Mesquite shrubs and trees are common in the Southwestern part of the United States. They are part of the Legume (Fabaceae) family and grow in the desert, replacing nitrogen in the soil. Honey mesquite (prosopis glandulosa) is one of three common types of mesquite trees. It is a deciduous plant that has 8-inch bean pods which provide food to humans and animals alike. The tree grows up to 20-feet tall with a trunk that is up to 1 foot in diameter. It blooms in May with creamy yellow clusters of flowers. Prune honey mesquite to keep the plant healthy and improve its shape.
Wait at least one year, preferably two years, after planting to prune honey mesquite trees to give them time to become established. Prune them in the summer months.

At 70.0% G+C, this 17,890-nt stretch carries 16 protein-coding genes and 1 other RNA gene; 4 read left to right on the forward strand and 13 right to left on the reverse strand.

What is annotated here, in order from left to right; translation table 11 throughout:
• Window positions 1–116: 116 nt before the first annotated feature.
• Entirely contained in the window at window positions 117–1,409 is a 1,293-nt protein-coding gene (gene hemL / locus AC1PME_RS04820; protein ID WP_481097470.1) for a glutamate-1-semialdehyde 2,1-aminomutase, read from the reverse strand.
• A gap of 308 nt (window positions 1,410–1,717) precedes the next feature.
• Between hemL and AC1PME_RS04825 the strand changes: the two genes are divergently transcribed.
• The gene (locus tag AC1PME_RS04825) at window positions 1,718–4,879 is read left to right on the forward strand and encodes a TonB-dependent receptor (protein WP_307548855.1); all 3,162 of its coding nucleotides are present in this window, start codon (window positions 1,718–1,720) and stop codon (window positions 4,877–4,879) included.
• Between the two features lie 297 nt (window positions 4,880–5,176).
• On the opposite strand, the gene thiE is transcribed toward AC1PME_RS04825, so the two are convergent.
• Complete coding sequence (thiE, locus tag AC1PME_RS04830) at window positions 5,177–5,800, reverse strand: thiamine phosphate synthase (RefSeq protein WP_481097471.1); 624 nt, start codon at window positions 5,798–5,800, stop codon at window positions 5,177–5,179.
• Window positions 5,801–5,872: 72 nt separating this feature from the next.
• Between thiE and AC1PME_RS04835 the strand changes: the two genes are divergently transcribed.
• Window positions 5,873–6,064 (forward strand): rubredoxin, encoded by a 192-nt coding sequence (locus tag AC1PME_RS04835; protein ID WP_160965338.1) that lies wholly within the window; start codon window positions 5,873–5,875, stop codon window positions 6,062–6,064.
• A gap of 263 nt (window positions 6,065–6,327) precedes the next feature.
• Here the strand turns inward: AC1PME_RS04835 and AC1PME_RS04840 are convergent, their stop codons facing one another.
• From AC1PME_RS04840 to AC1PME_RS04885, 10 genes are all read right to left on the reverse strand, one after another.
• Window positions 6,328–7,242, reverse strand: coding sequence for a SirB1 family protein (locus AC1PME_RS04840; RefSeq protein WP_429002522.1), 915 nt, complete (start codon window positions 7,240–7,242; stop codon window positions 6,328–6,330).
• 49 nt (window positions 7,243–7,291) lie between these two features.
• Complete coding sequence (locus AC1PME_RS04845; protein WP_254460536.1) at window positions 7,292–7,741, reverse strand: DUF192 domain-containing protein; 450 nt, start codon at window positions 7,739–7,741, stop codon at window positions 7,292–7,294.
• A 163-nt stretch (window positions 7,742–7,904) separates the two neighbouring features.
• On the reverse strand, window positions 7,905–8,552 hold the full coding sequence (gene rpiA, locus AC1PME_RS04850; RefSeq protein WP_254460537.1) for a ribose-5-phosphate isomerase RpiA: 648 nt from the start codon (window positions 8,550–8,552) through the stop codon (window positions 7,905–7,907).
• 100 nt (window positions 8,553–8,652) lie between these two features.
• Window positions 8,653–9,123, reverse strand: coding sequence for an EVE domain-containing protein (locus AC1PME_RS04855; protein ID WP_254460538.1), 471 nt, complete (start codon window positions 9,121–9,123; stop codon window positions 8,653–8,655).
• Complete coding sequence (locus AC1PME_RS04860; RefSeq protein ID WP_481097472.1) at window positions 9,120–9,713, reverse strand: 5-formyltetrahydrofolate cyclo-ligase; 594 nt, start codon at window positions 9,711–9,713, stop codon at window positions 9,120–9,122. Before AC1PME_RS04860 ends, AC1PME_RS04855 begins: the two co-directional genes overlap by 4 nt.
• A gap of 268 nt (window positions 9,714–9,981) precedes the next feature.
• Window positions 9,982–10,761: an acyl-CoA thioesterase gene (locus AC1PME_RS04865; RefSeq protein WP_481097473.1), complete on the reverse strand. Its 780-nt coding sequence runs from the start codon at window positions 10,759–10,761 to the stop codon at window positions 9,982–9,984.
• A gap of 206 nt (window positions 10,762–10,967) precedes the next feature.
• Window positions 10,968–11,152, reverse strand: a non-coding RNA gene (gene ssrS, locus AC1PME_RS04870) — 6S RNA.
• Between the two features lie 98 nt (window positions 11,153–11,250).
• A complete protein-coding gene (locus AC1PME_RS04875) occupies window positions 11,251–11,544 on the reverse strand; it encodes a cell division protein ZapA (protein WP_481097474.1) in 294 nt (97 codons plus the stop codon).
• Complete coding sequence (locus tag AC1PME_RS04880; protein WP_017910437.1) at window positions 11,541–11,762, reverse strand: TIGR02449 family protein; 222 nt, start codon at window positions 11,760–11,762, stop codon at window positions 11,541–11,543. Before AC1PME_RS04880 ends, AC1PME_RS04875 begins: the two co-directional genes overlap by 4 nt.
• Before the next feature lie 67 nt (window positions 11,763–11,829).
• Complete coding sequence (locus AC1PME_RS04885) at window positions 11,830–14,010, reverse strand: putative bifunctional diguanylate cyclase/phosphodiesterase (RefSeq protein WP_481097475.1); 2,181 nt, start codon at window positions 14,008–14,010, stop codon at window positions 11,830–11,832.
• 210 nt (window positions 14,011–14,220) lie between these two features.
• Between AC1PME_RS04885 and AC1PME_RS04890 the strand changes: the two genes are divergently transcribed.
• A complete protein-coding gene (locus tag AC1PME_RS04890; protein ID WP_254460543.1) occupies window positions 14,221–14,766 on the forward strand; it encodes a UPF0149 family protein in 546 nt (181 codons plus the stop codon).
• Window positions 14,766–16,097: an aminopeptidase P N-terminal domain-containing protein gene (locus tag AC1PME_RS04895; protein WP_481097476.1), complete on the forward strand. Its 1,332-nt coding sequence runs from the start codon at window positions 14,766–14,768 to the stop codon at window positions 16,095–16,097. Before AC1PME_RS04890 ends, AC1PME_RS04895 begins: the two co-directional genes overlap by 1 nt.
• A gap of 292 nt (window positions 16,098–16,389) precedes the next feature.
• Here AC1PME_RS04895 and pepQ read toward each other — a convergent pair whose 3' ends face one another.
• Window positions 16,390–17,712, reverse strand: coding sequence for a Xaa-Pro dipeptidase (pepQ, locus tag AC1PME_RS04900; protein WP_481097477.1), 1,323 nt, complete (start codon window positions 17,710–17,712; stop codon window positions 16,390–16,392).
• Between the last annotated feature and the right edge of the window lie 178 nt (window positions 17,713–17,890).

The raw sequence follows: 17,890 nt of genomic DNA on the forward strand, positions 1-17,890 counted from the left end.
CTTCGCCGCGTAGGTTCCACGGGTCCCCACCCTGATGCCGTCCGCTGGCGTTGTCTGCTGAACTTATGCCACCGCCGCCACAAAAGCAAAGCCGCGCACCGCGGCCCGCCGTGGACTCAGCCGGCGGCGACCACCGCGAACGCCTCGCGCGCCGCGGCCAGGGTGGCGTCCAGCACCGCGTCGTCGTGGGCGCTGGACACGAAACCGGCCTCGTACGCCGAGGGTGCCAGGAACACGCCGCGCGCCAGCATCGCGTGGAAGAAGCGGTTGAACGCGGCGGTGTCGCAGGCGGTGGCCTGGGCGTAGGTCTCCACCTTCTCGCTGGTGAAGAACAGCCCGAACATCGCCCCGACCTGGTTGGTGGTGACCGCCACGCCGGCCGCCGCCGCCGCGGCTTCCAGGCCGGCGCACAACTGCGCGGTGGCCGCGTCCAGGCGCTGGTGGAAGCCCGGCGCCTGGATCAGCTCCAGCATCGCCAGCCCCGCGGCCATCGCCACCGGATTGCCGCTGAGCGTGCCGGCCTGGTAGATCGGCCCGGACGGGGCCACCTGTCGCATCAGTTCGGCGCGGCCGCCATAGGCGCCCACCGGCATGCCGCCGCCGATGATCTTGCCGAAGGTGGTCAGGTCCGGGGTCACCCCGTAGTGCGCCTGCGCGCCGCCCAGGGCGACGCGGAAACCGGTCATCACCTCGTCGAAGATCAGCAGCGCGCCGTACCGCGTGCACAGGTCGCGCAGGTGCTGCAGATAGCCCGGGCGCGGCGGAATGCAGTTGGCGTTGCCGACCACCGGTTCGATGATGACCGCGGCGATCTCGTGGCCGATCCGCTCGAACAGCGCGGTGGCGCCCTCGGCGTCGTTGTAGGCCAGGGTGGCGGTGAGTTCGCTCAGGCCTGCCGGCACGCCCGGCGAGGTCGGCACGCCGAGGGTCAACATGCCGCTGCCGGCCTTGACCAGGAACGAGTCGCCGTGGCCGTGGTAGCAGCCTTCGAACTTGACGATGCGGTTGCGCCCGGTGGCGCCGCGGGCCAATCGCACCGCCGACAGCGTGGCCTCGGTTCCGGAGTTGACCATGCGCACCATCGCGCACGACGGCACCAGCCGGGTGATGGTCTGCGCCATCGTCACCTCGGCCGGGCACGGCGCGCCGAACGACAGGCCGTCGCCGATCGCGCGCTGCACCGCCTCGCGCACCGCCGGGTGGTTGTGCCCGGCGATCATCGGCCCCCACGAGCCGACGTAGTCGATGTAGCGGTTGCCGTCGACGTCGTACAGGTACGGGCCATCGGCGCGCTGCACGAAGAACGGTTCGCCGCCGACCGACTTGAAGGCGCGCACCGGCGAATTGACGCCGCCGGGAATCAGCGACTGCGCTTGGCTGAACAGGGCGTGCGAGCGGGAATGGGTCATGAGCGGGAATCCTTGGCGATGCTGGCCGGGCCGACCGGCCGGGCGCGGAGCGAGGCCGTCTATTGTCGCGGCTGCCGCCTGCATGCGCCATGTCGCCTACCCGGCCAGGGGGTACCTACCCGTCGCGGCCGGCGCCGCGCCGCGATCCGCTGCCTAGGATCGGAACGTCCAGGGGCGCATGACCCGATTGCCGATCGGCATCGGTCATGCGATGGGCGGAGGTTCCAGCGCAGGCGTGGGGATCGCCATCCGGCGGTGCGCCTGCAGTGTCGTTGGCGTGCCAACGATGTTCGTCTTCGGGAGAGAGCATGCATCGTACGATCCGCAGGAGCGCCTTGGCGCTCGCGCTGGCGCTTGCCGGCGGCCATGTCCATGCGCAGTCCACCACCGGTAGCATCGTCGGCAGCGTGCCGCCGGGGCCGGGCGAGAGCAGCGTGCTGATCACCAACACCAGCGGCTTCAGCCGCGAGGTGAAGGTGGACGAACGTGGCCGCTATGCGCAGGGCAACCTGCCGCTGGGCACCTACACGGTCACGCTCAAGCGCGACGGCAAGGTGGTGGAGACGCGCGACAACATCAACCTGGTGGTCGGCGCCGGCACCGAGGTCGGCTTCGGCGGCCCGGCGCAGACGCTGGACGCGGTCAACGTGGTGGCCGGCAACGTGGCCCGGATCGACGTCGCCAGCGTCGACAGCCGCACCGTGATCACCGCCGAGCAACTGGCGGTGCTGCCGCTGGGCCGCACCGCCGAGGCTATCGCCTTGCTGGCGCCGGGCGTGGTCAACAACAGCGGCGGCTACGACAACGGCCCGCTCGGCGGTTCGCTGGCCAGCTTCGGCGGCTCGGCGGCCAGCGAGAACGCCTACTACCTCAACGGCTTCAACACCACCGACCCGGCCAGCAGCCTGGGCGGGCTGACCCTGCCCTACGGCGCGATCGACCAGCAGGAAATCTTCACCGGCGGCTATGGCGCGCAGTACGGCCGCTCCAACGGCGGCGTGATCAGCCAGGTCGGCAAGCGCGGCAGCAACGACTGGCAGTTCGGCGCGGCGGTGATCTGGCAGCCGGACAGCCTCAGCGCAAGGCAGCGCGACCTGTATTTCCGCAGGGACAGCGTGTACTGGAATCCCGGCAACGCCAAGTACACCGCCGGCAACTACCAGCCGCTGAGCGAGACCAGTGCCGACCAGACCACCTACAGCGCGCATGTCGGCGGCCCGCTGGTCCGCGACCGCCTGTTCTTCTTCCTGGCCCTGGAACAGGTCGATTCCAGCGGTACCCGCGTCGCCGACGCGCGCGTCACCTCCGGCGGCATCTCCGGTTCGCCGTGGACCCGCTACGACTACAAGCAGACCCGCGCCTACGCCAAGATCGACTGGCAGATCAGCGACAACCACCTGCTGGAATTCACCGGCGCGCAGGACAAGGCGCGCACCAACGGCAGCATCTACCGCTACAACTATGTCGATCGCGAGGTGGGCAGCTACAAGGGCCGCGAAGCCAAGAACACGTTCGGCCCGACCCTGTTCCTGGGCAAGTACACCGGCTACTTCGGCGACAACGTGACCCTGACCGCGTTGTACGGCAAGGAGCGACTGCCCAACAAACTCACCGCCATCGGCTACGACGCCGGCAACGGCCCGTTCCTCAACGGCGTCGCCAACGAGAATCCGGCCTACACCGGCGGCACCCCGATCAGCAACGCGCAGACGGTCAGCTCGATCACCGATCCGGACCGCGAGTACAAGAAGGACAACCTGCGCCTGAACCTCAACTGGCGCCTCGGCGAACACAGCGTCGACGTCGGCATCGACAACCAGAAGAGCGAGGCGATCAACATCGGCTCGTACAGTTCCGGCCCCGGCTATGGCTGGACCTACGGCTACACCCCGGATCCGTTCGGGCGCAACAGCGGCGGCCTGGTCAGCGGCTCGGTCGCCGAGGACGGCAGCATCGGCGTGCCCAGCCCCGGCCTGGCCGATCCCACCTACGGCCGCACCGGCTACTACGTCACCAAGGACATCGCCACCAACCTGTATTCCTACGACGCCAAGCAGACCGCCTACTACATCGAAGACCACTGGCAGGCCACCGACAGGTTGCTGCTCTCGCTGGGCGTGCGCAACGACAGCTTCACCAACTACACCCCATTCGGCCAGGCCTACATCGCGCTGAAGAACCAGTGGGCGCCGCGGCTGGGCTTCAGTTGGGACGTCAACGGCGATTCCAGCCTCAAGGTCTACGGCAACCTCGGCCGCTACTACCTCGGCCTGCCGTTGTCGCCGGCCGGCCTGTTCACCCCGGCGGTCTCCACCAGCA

Thin the canopy by pruning some of the tree's inner branches. Remove those that rub against or cross each other inside the bulk of the honey mesquite. This will allow air to circulate more freely, nourishing the tree and preventing wind damage.
Selectively remove about 20 percent of the honey mesquite's live foliage every three to four weeks during the growing season. This will encourage proper root development. Cut branches that are growing in conflicting directions, along with those that do not contain live foliage growth.
Keep the area around the base of the honey mesquite tree clear of undergrowth. Cut down any shoots that grow, along with weeds.
Remove dead, damaged or diseased limbs. Cut them off where they meet healthy branches, making the cut on the healthy wood to prevent the spreading of disease.
Raise the honey mesquite's canopy. Trim off the lower branches, especially those that are growing in a downward direction.